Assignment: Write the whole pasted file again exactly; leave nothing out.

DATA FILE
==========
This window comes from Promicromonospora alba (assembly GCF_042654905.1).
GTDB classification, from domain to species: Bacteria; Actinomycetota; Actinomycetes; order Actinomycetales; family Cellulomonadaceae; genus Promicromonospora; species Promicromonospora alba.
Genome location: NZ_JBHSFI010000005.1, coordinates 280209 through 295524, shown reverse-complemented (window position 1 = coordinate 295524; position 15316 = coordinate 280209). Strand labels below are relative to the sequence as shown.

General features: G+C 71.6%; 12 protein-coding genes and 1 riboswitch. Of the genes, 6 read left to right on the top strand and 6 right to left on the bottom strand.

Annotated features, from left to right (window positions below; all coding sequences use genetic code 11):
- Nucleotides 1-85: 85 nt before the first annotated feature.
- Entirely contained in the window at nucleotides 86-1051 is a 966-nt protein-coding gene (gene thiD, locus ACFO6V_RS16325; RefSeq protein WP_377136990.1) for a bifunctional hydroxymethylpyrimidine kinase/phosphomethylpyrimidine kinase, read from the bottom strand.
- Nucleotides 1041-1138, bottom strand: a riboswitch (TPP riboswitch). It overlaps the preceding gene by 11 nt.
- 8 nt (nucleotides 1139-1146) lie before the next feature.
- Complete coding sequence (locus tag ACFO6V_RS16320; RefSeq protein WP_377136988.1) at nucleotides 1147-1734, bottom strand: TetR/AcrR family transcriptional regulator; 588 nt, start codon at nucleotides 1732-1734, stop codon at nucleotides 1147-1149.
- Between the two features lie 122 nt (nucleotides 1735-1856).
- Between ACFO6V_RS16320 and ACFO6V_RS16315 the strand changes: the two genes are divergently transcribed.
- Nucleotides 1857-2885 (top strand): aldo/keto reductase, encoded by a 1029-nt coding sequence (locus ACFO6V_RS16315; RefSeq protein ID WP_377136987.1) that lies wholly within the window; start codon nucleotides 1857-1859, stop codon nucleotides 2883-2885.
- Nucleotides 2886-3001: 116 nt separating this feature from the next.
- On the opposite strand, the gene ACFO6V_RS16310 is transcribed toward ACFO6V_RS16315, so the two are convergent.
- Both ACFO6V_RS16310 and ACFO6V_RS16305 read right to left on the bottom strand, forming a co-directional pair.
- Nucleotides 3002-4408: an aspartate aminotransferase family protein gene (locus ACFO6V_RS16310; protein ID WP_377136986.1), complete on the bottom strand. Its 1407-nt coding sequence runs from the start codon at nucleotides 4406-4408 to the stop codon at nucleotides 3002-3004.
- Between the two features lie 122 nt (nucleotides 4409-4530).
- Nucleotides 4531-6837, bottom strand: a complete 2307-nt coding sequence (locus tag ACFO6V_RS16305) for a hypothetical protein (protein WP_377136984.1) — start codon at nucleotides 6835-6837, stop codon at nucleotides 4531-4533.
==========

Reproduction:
This window comes from Promicromonospora alba (assembly GCF_042654905.1).
GTDB classification, from domain to species: Bacteria; Actinomycetota; Actinomycetes; order Actinomycetales; family Cellulomonadaceae; genus Promicromonospora; species Promicromonospora alba.
Genome location: NZ_JBHSFI010000005.1, coordinates 280209 through 295524, shown reverse-complemented (window position 1 = coordinate 295524; position 15316 = coordinate 280209). Strand labels below are relative to the sequence as shown.

General features: G+C 71.6%; 12 protein-coding genes and 1 riboswitch. Of the genes, 6 read left to right on the top strand and 6 right to left on the bottom strand.

Annotated features, from left to right (window positions below; all coding sequences use genetic code 11):
- Nucleotides 1-85: 85 nt before the first annotated feature.
- Entirely contained in the window at nucleotides 86-1051 is a 966-nt protein-coding gene (gene thiD, locus ACFO6V_RS16325; RefSeq protein WP_377136990.1) for a bifunctional hydroxymethylpyrimidine kinase/phosphomethylpyrimidine kinase, read from the bottom strand.
- Nucleotides 1041-1138, bottom strand: a riboswitch (TPP riboswitch). It overlaps the preceding gene by 11 nt.
- 8 nt (nucleotides 1139-1146) lie before the next feature.
- Complete coding sequence (locus tag ACFO6V_RS16320; RefSeq protein WP_377136988.1) at nucleotides 1147-1734, bottom strand: TetR/AcrR family transcriptional regulator; 588 nt, start codon at nucleotides 1732-1734, stop codon at nucleotides 1147-1149.
- Between the two features lie 122 nt (nucleotides 1735-1856).
- Between ACFO6V_RS16320 and ACFO6V_RS16315 the strand changes: the two genes are divergently transcribed.
- Nucleotides 1857-2885 (top strand): aldo/keto reductase, encoded by a 1029-nt coding sequence (locus ACFO6V_RS16315; RefSeq protein ID WP_377136987.1) that lies wholly within the window; start codon nucleotides 1857-1859, stop codon nucleotides 2883-2885.
- Nucleotides 2886-3001: 116 nt separating this feature from the next.
- On the opposite strand, the gene ACFO6V_RS16310 is transcribed toward ACFO6V_RS16315, so the two are convergent.
- Both ACFO6V_RS16310 and ACFO6V_RS16305 read right to left on the bottom strand, forming a co-directional pair.
- Nucleotides 3002-4408: an aspartate aminotransferase family protein gene (locus ACFO6V_RS16310; protein ID WP_377136986.1), complete on the bottom strand. Its 1407-nt coding sequence runs from the start codon at nucleotides 4406-4408 to the stop codon at nucleotides 3002-3004.
- Between the two features lie 122 nt (nucleotides 4409-4530).
- Nucleotides 4531-6837, bottom strand: a complete 2307-nt coding sequence (locus tag ACFO6V_RS16305) for a hypothetical protein (protein WP_377136984.1) — start codon at nucleotides 6835-6837, stop codon at nucleotides 4531-4533.